To support smart workplace needs, facility management continues to evolve and adapt. On a software and technology level, it’s no longer just about streamlining and automating best-practice processes. Increasingly, facility operations are augmented with real-time data streams from sensors, building management systems, and user devices. These data points provide live information about, for example, ambient conditions and the utilization that occupants make of various spaces. Such applications generate large and complex data sets, that are typically a combination of structured, semi-structured, and unstructured data. To harvest the power of this ‘big data’, cloud-native data platforms provide clear advantages, in terms of scalability, reliability, security, and speed. For this reason, Spacewell rebuilt its Cobundu smart workplace & smart building platform on the Google Cloud, migrating its full user base in the spring/summer of 2021.
Smart building IoT platform
Cobundu by Spacewell is an IoT smart building platform designed for smart workplaces. It is capable of ingesting big data from various sources like IoT sensors and BMS and combining it with a system of records such as Axxerion or MCS Integrated Workplace Management System (IWMS) software. This combined solution enables new levels of insights made actionable in dynamic dashboards (powered by QLIK).
Spacewell chose the Google Cloud Platform (GCP) because of its unique set of modern and specific components that is best suited for the Cobundu IoT platform when compared against other major public cloud providers such as Microsoft Azure, Oracle, or Amazon Web Services.
Benefits of shifting data infrastructure to the public cloud
A cloud-native platform like Google Cloud offers a range of benefits in terms of:
- Faster platform solution development than can be achieved with private clouds
- Increased flexibility in data residency: we created two completely separated instances on Google Cloud, one in the USA, one in Europe (with the potential to quickly create new instances when needed, e.g., in APAC)
- Implementation of cloud-based best practices
- Enhanced performance and stability
- Instant scaling & elasticity
- Improved uptime
- Advanced security features
- GDPR compliance and data protection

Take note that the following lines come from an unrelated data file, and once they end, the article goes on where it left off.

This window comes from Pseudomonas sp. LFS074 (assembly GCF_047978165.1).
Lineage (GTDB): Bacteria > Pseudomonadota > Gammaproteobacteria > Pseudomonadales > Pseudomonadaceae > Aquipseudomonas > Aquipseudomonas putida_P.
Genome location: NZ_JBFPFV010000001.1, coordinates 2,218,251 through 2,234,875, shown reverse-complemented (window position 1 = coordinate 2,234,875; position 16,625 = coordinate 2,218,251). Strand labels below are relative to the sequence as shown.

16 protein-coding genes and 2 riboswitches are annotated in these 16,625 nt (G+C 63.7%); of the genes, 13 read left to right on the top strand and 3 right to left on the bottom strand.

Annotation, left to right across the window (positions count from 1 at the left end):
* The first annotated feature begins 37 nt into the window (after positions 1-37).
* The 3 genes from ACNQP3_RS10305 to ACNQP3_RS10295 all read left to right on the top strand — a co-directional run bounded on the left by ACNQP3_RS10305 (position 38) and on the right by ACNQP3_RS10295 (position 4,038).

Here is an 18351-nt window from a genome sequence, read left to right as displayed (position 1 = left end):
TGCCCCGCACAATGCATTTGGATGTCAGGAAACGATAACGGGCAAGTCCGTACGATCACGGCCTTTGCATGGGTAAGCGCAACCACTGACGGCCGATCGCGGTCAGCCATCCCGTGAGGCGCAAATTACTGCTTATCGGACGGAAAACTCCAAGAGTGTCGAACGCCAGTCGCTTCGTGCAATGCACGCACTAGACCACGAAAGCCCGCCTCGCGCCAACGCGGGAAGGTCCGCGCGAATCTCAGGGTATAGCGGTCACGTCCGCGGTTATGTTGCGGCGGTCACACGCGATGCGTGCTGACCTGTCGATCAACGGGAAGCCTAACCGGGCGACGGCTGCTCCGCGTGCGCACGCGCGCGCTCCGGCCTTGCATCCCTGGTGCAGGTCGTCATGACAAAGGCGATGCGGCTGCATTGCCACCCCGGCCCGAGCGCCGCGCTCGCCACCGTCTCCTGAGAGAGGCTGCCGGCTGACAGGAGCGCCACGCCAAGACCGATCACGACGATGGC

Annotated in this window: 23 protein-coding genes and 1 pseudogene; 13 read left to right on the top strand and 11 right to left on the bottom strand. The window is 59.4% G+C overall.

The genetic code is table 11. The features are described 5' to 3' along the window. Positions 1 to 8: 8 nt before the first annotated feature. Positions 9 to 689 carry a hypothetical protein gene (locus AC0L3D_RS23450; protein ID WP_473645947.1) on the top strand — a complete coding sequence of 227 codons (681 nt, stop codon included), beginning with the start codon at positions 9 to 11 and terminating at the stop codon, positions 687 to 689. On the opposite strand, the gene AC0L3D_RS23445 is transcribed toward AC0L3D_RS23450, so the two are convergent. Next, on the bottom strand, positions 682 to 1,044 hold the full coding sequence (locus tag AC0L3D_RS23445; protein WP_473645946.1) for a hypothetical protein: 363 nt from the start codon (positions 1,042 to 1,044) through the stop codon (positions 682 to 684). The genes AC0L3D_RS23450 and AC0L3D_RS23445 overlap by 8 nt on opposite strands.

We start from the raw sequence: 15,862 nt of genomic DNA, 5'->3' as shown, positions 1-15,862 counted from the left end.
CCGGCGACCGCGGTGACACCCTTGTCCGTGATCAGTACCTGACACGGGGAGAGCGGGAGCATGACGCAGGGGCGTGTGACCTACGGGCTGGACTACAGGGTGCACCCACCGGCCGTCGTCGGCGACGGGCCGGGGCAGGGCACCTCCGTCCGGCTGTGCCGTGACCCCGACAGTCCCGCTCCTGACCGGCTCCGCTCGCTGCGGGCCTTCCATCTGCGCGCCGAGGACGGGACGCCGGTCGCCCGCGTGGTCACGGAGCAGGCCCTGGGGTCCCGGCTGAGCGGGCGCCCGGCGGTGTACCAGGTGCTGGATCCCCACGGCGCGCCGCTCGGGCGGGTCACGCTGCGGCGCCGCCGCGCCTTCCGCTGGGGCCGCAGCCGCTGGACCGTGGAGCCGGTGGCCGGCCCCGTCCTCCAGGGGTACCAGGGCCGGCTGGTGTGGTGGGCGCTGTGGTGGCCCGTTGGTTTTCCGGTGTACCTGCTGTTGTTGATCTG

- Encryption by default for data-in-transit and at-rest
- Hard multi-tenancy implementation: each tenant in Cobundu is set up in its own dedicated environment with all the data completely isolated from other tenants
Challenges and results of the migration
The migration from local hosting to the public cloud involved more than 100 clients, 100,000 live data streams, 5,000 users, and 10 billion data points. At first sight, the old and new environments may have looked similar but in reality, they were technically completely different. Hence, this operation – which Spacewell carried out in collaboration with DevoTeam – was not a “simple” lift & shift from one type of hosting to another. It was a challenging journey from an old infrastructure & architecture to a new cloud-native infrastructure.
The migration was carried out in 2021 in a timeframe of 3 months. Preparations had started in 2018 with actual development starting in 2019.
A broad majority (95%) of Cobundu customers migrated without any impact. This means:
- Users were always able to log in, without any downtime
- Dashboards & touchpoints were always available, without any downtime
- No historical data got lost and sensor streaming (live data) was never disrupted
The remaining 5% of customers who were in some measure impacted by the migration were those running very specific integrations or who were still in implementation mode. From those customers, we received positive feedback about how the migration was handled.
Myths about Google Cloud debunked
Google, like Facebook or Amazon, processes a huge amount of (personal) data. They mine it, algorithm it, and use it to sell targeted ads. So, is it really a good idea to trust Google with your workplace data?
Google is a big organization, owned by an even bigger parent company, Alphabet. And data is their core business. Therefore, many people think of Google as “Big Brother”, keeping track of all their online activity. As a result, several myths are being spread about Google’s approach to privacy. But if you examine the facts, you’ll see that they paint a different picture.
Google Cloud Platform (GCP) runs on the same infrastructure that Google uses internally for its end-user products, such as Google Search, Gmail, file storage, and YouTube. It meets the strict security requirements of large corporates and offers the capabilities to quickly build and scale smart workplace solutions.